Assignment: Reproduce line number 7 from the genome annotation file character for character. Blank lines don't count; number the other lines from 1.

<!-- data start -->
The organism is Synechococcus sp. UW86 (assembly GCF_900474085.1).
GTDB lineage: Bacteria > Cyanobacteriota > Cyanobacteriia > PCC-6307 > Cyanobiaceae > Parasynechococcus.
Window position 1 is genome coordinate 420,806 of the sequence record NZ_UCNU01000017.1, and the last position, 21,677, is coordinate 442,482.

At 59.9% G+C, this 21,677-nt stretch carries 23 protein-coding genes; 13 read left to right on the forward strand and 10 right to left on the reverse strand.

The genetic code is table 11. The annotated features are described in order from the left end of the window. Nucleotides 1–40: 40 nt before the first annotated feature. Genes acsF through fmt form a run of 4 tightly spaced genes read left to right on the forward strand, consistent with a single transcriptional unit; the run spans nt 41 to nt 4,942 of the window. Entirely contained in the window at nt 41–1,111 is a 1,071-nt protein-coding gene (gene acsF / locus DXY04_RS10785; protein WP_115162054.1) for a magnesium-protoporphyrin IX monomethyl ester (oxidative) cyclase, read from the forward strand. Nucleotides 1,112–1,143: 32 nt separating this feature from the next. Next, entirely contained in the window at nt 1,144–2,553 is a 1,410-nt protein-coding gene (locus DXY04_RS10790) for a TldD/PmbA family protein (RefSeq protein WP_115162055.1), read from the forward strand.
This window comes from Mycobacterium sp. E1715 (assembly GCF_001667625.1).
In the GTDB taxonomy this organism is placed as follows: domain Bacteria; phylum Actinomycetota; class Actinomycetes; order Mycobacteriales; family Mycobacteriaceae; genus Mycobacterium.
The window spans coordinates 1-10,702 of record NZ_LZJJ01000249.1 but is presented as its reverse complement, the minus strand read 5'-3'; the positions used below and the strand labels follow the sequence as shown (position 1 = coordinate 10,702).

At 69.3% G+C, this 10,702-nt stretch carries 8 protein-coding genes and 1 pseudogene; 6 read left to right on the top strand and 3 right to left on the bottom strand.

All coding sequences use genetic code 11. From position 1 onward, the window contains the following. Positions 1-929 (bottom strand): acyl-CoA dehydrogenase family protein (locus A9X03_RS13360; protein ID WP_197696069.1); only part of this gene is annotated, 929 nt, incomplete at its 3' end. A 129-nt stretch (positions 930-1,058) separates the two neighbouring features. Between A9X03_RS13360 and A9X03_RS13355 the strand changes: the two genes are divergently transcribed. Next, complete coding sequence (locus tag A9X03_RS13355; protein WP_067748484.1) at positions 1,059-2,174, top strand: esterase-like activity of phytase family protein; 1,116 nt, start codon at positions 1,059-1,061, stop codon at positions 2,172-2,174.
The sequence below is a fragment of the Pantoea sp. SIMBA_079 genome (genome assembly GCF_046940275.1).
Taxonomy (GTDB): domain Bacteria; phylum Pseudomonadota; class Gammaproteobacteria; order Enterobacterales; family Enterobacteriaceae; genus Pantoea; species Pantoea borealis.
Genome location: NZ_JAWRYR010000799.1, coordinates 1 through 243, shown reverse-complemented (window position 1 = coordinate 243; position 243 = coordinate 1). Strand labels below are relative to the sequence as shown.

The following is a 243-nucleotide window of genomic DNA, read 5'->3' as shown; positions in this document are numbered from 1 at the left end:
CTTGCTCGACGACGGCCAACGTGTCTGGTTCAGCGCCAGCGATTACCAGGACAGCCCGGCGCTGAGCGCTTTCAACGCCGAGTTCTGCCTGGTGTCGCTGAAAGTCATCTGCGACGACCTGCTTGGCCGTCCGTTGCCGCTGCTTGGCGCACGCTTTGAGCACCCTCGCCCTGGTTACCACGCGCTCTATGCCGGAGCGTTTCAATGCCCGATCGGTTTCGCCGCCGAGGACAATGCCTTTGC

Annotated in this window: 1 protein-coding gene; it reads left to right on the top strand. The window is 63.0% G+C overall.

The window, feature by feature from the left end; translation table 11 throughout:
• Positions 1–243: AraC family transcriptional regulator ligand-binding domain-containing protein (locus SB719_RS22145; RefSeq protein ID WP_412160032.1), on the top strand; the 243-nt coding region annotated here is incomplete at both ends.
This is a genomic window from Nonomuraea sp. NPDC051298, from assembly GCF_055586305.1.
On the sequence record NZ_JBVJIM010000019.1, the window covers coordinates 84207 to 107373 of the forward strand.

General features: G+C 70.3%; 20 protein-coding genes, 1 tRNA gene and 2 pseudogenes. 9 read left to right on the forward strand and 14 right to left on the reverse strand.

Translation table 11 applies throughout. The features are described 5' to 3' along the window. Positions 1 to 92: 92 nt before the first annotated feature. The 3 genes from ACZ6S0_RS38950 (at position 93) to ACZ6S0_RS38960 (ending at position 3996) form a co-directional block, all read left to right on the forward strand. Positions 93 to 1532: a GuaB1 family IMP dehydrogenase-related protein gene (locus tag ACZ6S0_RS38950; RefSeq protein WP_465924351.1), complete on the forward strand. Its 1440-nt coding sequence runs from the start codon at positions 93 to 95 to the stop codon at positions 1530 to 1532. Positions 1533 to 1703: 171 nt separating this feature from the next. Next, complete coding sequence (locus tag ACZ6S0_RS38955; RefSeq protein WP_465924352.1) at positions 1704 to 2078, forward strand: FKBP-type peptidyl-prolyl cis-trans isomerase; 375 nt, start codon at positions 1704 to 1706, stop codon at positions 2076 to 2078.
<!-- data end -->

In the GTDB taxonomy this organism is placed as follows: domain Bacteria; phylum Actinomycetota; class Actinomycetes; order Mycobacteriales; family Mycobacteriaceae; genus Mycobacterium.